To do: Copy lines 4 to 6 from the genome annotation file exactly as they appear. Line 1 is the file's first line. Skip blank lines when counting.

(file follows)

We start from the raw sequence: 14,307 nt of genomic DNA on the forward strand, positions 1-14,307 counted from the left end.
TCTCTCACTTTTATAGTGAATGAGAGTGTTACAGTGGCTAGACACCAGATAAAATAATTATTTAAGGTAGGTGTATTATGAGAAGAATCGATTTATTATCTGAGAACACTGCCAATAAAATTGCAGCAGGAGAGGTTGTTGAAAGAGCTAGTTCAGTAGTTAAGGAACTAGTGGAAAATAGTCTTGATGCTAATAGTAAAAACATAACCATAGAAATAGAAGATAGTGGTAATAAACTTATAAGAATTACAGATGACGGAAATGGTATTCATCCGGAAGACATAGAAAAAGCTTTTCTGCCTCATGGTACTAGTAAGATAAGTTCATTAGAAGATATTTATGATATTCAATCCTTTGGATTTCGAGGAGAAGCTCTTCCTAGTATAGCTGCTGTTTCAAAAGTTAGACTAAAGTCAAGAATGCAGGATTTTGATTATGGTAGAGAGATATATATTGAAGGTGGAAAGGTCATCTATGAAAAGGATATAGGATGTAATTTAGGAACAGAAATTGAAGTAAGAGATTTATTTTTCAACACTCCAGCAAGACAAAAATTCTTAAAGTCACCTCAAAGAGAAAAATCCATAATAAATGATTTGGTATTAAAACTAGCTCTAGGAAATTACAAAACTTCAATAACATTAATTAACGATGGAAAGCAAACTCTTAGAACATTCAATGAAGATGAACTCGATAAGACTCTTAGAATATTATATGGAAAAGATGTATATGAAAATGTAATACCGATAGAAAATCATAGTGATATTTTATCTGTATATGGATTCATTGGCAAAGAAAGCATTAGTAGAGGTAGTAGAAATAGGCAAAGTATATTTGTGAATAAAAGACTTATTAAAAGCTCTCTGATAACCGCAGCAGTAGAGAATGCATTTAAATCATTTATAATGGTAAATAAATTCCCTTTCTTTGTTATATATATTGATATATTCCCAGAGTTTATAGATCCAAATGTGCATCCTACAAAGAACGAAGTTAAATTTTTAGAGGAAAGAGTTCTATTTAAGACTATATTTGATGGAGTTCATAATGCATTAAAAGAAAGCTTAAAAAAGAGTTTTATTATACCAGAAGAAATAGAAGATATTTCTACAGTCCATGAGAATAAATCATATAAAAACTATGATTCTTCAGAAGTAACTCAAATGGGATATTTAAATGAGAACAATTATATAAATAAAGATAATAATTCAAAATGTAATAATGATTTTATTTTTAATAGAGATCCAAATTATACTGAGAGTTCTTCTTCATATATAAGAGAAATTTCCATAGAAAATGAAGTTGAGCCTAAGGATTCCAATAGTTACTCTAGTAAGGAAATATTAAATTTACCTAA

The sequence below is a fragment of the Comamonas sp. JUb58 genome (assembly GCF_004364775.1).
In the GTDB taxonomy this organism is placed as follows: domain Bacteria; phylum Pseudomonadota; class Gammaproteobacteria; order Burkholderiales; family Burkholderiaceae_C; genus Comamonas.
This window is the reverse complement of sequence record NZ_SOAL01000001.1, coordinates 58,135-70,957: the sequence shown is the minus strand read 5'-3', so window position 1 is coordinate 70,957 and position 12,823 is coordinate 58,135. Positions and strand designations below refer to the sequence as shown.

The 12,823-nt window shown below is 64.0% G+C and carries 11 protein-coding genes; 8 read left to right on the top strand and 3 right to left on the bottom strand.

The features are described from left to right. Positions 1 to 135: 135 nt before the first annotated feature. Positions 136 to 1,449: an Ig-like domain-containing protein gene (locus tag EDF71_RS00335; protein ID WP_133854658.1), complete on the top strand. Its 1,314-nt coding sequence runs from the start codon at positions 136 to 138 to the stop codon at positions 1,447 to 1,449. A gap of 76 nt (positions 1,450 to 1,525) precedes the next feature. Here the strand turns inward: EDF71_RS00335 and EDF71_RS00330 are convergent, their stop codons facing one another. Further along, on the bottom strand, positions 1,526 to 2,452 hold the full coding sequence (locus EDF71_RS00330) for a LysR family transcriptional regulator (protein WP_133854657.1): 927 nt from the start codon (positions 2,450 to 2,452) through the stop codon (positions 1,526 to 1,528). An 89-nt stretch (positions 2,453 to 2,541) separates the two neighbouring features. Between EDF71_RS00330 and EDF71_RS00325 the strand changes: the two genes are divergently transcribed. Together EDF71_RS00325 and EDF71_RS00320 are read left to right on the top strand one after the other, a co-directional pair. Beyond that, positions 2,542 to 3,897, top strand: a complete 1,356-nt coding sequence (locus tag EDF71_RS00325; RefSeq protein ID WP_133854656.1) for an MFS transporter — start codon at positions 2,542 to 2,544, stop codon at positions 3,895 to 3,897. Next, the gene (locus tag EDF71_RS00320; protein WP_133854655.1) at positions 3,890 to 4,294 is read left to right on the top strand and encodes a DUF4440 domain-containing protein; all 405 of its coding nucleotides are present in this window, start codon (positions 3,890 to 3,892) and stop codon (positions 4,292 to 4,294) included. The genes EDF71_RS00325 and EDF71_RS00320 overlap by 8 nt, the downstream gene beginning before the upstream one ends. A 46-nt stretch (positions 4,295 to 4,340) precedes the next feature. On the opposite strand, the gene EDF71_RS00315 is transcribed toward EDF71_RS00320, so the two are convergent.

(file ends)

In the GTDB taxonomy this organism is placed as follows: domain Bacteria; phylum Pseudomonadota; class Gammaproteobacteria; order Burkholderiales; family Burkholderiaceae_C; genus Comamonas.
This window is the reverse complement of sequence record NZ_SOAL01000001.1, coordinates 58,135-70,957: the sequence shown is the minus strand read 5'-3', so window position 1 is coordinate 70,957 and position 12,823 is coordinate 58,135. Positions and strand designations below refer to the sequence as shown.

The 12,823-nt window shown below is 64.0% G+C and carries 11 protein-coding genes; 8 read left to right on the top strand and 3 right to left on the bottom strand.